Proposal: Auto-implemented computed properties


(Nathan Yee) #1

Certain languages allow the programmer to avoid creating backing variables
for getters and setters by using this syntax:

class Foo {
    init(x: Double) {
        self.x = x
    }
    var x: Double {
        get
        set
    }
    // alternatively var x: Double { get; set }
}

and generating code equivalent to this:

class Foo {
    init(x: Double) {
        _x = x
    }
    var _x: Double
    var x: Double {
        get {
            return _x
        }
        set {
            _x = newValue
        }
    }
}

This notation decreases verbosity and reduces the chance of incorrectly
implementing the pattern.

In the following case, the computed property 'x' can only be set in the
initializer.

class Foo {
    init(x: Double) {
        self.x = x
    }
    var x: Double { get }
}

Alternatively, the following syntax can be used to avoid using an
initializer:

class Foo {
    var x: Double { get } = 1.0
}

Before looking into the nuances of this syntax (regarding struct/enum
properties, access control, attributes, etc.) I would like to ask the
community if this feature would be a good fit for Swift.

···

--
Nathan


(Chris Lattner) #2

Certain languages allow the programmer to avoid creating backing variables for getters and setters by using this syntax:

class Foo {
    init(x: Double) {
        self.x = x
    }
    var x: Double {
        get
        set
    }
    // alternatively var x: Double { get; set }
}

and generating code equivalent to this:

class Foo {
    init(x: Double) {
        _x = x
    }
    var _x: Double
    var x: Double {
        get {
            return _x
        }
        set {
            _x = newValue
        }
    }
}

Hi Nathan,

How is this different than just declaring “var x : Double”? It is an important part of swift’s design that stored and computed properties are equivalent to external uses of an API.

-Chris

···

On Dec 11, 2015, at 11:20 AM, Nathan Yee via swift-evolution <swift-evolution@swift.org> wrote:

This notation decreases verbosity and reduces the chance of incorrectly implementing the pattern.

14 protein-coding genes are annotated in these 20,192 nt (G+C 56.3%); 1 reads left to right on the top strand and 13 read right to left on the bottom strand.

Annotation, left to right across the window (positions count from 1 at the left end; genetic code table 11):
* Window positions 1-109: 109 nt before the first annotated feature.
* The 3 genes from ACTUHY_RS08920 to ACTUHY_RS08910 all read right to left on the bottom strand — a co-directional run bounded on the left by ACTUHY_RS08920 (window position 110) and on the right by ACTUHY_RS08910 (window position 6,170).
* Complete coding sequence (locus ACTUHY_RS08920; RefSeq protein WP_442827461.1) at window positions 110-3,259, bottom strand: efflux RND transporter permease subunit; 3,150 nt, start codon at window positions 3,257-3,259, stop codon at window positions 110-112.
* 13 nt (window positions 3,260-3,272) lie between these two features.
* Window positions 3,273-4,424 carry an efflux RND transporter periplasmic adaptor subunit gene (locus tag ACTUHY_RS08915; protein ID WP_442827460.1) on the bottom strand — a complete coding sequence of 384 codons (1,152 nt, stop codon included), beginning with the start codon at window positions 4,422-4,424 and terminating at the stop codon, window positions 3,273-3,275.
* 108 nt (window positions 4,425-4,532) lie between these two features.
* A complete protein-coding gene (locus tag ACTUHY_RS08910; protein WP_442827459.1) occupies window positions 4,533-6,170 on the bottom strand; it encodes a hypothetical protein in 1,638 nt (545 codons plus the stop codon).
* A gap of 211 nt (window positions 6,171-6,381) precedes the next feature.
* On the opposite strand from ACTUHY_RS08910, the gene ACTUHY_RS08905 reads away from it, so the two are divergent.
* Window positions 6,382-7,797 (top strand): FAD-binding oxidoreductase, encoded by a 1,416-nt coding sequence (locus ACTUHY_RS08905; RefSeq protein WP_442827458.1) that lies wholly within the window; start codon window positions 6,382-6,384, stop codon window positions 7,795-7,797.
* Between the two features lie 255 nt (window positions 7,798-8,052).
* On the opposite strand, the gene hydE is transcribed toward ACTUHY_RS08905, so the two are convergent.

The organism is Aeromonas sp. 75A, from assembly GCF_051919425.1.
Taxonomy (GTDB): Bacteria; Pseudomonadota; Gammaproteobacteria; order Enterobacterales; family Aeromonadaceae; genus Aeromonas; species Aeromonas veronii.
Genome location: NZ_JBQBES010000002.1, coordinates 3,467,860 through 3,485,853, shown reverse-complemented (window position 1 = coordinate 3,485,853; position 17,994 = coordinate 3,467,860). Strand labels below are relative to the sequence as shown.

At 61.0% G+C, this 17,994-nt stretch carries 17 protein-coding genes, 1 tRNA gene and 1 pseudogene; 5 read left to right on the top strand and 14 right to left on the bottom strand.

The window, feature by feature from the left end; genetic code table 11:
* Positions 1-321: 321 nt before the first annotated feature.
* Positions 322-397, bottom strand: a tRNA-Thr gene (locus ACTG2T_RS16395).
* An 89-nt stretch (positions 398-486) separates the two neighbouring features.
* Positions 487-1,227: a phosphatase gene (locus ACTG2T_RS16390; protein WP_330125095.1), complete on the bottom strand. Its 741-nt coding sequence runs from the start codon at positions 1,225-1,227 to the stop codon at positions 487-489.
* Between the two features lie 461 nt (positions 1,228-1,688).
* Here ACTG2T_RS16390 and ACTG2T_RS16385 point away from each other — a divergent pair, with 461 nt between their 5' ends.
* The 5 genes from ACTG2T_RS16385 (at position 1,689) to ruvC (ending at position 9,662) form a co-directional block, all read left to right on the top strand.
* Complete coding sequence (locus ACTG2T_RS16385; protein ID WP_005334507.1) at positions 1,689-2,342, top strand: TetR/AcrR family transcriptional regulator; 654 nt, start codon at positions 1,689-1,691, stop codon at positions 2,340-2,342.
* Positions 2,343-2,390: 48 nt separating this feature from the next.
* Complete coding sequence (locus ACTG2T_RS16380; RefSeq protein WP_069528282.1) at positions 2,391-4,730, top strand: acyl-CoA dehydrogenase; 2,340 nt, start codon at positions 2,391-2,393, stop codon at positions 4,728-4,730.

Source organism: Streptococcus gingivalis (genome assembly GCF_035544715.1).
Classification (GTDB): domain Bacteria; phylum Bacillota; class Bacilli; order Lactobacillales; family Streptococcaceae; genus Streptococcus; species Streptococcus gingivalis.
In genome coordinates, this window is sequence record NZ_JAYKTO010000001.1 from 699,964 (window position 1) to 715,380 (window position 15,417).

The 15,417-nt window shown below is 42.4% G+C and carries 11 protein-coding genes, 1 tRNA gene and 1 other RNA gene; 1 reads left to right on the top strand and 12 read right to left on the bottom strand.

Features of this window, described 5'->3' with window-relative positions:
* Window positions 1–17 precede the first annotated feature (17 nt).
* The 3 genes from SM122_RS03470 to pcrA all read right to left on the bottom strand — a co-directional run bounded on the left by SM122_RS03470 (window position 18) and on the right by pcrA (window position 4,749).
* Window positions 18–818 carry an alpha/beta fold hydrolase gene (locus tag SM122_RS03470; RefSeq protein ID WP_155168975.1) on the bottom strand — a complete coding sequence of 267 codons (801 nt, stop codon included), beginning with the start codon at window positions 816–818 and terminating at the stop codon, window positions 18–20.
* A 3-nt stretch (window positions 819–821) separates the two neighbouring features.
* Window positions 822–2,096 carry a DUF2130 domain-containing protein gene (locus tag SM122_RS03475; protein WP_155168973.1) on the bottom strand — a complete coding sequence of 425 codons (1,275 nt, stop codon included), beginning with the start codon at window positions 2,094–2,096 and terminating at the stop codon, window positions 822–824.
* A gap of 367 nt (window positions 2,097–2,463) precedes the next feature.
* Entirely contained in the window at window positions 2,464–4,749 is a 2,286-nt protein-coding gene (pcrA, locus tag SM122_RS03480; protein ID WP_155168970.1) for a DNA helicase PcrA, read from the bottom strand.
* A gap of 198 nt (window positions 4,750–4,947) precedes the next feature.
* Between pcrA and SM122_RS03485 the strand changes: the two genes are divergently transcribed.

In the following case, the computed property 'x' can only be set in the initializer.

class Foo {
    init(x: Double) {
        self.x = x
    }
    var x: Double { get }
}

Alternatively, the following syntax can be used to avoid using an initializer:

class Foo {
    var x: Double { get } = 1.0
}

Before looking into the nuances of this syntax (regarding struct/enum properties, access control, attributes, etc.) I would like to ask the community if this feature would be a good fit for Swift.

--
Nathan
_______________________________________________
swift-evolution mailing list
swift-evolution@swift.org
https://lists.swift.org/mailman/listinfo/swift-evolution


#3

Why not just use `let`?

Stephen

···

On Fri, Dec 11, 2015 at 2:20 PM, Nathan Yee via swift-evolution < swift-evolution@swift.org> wrote:

In the following case, the computed property 'x' can only be set in the
initializer.

class Foo {
    init(x: Double) {
        self.x = x
    }
    var x: Double { get }
}


(Nicky Gerritsen) #4

I’m wondering what the actual use of this is. Why not just write:

class Foo {
  init(x: Double) {
    self.x = x
  }

  var x: Double
}

Regards,

Nicky

···

On 11 dec. 2015, at 20:20, Nathan Yee via swift-evolution <swift-evolution@swift.org> wrote:

Certain languages allow the programmer to avoid creating backing variables for getters and setters by using this syntax:

class Foo {
    init(x: Double) {
        self.x = x
    }
    var x: Double {
        get
        set
    }
    // alternatively var x: Double { get; set }
}

and generating code equivalent to this:

class Foo {
    init(x: Double) {
        _x = x
    }
    var _x: Double
    var x: Double {
        get {
            return _x
        }
        set {
            _x = newValue
        }
    }
}

This notation decreases verbosity and reduces the chance of incorrectly implementing the pattern.

In the following case, the computed property 'x' can only be set in the initializer.

class Foo {
    init(x: Double) {
        self.x = x
    }
    var x: Double { get }
}

Alternatively, the following syntax can be used to avoid using an initializer:

class Foo {
    var x: Double { get } = 1.0
}

Before looking into the nuances of this syntax (regarding struct/enum properties, access control, attributes, etc.) I would like to ask the community if this feature would be a good fit for Swift.

--
Nathan
_______________________________________________
swift-evolution mailing list
swift-evolution@swift.org
https://lists.swift.org/mailman/listinfo/swift-evolution